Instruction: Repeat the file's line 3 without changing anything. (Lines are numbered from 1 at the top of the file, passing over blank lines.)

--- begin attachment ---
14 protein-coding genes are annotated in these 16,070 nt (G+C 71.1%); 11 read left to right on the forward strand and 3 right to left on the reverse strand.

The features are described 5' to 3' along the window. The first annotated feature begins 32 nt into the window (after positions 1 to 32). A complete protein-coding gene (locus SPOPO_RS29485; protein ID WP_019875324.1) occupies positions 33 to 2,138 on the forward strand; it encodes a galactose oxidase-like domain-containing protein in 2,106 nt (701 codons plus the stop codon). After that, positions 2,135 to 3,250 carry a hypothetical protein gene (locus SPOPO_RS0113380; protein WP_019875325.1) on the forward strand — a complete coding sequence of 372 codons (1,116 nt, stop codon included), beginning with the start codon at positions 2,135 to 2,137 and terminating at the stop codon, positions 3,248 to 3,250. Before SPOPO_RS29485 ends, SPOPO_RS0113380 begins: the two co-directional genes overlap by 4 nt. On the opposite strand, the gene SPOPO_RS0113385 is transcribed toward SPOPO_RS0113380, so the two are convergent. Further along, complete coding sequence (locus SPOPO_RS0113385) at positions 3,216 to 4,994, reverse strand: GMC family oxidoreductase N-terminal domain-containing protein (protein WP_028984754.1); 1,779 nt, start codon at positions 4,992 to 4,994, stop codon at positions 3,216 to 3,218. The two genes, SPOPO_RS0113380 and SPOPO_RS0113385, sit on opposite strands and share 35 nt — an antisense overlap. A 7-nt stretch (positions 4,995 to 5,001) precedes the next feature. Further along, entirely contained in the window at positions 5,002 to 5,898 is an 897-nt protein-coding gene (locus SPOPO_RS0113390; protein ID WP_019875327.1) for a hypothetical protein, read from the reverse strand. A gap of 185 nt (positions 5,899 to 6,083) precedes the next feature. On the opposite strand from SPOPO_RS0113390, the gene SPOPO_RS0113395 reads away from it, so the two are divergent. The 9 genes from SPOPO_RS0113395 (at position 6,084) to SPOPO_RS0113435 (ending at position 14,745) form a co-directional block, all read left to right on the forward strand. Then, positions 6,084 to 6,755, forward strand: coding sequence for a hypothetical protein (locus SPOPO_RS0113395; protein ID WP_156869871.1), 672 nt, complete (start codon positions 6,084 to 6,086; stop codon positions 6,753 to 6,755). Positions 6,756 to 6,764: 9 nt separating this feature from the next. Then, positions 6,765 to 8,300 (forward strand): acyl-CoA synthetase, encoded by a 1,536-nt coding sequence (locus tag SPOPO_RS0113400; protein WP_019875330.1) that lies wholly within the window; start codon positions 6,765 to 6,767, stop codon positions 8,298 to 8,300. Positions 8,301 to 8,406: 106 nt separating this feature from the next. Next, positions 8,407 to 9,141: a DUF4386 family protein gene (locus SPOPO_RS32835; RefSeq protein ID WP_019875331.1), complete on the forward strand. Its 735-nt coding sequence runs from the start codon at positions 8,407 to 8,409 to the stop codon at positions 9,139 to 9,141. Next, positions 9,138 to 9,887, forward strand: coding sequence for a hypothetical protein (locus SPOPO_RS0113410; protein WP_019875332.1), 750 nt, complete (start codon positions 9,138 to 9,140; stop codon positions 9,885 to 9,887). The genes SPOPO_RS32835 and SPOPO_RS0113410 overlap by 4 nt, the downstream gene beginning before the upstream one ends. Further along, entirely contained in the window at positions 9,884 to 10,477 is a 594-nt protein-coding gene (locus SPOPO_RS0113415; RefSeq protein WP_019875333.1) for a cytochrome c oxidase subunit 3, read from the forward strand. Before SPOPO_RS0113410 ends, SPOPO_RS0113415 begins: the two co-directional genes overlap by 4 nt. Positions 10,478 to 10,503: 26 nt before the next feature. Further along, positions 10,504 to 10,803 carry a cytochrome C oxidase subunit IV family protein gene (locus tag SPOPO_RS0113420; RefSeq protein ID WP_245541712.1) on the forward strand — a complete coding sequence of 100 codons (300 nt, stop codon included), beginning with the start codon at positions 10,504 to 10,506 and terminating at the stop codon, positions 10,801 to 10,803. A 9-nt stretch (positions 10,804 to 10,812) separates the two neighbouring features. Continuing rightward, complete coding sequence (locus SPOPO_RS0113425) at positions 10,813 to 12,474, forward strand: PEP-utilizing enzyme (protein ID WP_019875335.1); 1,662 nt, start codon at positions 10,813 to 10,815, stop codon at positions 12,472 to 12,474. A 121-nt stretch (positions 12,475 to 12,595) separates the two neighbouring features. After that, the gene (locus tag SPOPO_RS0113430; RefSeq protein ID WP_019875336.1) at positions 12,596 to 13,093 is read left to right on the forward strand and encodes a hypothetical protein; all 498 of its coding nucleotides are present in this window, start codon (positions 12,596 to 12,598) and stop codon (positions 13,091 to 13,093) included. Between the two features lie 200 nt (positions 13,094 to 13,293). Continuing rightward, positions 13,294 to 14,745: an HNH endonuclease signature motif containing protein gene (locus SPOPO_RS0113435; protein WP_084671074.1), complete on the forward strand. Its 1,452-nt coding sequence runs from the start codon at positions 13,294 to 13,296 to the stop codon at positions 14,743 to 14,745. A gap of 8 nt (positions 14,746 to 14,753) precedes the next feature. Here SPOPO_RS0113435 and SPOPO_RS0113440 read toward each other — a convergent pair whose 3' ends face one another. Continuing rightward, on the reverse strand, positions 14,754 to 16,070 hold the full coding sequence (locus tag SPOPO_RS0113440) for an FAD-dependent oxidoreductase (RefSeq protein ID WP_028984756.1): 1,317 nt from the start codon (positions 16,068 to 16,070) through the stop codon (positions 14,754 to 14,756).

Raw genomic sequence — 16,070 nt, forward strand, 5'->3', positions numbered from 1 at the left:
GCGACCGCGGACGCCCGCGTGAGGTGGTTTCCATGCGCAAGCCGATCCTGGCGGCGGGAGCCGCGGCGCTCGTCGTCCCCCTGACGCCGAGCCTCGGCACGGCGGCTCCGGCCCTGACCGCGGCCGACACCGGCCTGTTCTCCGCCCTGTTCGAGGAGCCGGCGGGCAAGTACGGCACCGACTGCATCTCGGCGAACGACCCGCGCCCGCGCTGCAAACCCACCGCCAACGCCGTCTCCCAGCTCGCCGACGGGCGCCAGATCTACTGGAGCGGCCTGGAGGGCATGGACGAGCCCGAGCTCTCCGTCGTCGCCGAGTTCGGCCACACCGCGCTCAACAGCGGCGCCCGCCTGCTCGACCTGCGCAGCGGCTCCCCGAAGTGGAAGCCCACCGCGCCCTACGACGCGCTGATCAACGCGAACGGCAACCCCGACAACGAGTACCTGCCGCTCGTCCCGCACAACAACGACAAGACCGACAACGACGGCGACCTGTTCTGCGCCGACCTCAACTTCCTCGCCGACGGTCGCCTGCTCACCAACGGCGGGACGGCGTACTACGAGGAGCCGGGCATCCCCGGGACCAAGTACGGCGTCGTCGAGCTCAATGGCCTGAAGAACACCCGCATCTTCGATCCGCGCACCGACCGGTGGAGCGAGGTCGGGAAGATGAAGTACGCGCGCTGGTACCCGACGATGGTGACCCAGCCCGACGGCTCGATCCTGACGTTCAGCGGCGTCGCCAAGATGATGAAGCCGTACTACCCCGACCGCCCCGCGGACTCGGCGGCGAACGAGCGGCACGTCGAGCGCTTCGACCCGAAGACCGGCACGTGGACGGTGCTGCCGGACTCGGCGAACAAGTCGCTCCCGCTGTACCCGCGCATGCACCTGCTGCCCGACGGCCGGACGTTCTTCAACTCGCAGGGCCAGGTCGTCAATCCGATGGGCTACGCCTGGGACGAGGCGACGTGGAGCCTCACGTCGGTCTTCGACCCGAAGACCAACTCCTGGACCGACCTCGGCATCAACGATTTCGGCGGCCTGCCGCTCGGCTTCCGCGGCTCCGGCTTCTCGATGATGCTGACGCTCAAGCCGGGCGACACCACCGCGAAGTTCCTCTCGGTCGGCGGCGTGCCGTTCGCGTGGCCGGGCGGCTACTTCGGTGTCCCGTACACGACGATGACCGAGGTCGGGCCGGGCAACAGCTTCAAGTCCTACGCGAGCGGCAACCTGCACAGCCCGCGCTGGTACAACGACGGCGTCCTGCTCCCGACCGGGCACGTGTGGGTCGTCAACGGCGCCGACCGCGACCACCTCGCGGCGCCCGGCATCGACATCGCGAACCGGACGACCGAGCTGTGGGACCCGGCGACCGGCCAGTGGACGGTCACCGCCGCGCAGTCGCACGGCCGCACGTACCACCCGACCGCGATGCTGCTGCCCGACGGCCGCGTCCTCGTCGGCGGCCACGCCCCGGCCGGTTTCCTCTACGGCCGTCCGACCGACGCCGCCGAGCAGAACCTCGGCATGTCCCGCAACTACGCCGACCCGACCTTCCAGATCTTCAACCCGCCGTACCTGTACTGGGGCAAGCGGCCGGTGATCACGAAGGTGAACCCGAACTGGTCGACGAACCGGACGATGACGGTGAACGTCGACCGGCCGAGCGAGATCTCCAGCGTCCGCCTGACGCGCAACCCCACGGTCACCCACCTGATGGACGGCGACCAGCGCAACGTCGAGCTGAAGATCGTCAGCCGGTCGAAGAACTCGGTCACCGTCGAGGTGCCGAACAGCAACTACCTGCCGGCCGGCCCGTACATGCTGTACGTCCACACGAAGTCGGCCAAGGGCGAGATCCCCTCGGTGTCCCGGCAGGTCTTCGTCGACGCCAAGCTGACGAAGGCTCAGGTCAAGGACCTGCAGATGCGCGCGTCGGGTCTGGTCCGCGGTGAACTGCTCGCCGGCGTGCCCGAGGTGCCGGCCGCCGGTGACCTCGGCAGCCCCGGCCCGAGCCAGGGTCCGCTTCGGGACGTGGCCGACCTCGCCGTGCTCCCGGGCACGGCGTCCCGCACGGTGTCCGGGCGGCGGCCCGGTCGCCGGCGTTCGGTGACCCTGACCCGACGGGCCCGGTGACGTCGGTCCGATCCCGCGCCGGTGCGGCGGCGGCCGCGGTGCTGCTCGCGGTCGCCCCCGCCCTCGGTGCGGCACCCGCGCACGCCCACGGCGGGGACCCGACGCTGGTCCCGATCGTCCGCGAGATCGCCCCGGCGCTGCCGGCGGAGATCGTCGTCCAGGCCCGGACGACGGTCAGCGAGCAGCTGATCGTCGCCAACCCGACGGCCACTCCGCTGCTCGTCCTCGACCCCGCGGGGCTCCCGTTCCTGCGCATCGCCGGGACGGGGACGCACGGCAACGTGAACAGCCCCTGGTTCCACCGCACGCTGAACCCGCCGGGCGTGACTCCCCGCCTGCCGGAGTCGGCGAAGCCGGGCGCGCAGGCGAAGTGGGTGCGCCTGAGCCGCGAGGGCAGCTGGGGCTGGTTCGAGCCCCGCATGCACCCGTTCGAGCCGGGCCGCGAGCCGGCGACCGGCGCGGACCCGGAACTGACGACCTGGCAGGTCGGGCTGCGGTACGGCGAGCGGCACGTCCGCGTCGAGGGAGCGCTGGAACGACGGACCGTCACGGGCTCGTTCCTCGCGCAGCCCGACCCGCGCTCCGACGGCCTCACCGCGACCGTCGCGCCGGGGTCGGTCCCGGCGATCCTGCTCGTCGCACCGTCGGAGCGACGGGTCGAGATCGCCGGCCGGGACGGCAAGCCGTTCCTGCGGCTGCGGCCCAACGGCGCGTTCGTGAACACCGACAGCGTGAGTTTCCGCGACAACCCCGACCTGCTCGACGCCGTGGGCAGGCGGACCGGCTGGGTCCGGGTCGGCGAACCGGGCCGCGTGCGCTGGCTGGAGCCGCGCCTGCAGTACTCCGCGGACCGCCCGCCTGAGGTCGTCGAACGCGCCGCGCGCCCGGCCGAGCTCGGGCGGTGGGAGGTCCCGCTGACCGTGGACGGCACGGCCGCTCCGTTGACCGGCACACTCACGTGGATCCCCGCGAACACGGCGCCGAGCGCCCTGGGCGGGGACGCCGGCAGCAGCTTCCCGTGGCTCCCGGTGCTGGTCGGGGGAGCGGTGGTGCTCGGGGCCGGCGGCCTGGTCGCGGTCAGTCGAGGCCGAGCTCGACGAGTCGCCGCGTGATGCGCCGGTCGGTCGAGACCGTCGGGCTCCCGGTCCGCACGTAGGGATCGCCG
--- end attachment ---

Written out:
Raw genomic sequence — 16,070 nt, forward strand, 5'->3', positions numbered from 1 at the left: